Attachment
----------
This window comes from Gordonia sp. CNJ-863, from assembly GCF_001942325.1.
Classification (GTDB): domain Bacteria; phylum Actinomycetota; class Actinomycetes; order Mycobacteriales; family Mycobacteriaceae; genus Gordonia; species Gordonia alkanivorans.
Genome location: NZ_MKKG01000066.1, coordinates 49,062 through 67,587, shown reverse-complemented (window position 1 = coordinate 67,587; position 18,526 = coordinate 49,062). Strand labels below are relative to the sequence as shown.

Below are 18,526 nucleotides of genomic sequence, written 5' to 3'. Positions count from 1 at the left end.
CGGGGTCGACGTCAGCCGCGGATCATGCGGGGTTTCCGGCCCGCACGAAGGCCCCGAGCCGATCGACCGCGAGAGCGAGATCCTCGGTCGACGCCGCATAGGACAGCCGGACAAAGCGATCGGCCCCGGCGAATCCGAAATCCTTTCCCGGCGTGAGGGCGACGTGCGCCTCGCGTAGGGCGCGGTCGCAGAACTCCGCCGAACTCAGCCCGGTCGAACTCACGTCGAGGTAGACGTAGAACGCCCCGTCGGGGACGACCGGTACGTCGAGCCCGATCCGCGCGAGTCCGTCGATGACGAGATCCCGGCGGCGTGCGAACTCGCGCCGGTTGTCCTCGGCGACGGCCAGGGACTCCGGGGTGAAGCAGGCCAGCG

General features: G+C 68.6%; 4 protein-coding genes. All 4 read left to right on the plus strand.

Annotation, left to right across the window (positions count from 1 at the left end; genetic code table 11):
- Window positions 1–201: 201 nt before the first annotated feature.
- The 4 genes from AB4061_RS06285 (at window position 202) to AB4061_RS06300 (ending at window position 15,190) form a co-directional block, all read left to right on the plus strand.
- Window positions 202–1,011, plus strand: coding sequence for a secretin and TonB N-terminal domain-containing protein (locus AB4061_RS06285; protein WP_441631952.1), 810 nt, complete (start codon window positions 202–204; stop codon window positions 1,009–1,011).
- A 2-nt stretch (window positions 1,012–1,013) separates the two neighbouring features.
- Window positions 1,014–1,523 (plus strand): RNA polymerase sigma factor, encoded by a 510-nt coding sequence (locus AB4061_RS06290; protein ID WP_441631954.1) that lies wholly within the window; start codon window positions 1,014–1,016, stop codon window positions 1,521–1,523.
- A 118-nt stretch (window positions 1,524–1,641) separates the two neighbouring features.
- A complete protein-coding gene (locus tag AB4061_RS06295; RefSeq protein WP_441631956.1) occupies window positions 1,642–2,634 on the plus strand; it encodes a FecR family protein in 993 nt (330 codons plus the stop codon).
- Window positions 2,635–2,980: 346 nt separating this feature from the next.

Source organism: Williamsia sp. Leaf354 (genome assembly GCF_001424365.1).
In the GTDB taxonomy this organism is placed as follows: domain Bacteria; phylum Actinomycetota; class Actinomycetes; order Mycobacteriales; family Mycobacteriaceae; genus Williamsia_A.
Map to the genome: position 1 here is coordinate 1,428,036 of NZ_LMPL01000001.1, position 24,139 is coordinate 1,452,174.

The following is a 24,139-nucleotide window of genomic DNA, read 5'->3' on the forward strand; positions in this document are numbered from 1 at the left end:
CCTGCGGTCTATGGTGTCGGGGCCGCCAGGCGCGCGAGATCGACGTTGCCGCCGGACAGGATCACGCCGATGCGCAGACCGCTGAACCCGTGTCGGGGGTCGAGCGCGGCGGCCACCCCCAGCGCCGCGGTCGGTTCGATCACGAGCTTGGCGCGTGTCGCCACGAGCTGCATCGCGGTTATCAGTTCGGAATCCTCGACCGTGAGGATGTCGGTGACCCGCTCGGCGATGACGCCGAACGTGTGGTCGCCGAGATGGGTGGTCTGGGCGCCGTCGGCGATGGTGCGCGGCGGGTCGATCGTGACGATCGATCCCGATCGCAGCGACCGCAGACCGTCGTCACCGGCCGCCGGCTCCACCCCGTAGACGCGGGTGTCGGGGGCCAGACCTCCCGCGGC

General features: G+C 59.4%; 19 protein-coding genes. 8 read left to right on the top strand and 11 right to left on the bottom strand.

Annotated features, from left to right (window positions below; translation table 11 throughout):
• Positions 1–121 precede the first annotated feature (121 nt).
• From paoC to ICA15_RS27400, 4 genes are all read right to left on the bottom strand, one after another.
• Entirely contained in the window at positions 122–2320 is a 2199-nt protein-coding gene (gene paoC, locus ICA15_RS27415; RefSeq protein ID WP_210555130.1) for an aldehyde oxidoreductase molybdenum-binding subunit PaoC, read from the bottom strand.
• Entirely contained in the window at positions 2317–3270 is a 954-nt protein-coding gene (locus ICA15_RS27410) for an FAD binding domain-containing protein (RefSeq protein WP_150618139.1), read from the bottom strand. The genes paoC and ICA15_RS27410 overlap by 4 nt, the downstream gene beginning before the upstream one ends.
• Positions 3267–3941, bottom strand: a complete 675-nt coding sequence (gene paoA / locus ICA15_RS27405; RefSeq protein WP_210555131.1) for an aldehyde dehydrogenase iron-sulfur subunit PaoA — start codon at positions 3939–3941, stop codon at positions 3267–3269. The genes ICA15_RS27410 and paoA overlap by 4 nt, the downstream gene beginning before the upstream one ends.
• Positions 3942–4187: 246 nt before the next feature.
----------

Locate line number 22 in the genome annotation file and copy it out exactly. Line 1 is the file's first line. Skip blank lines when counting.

Annotated features, from left to right (window positions below; translation table 11 throughout):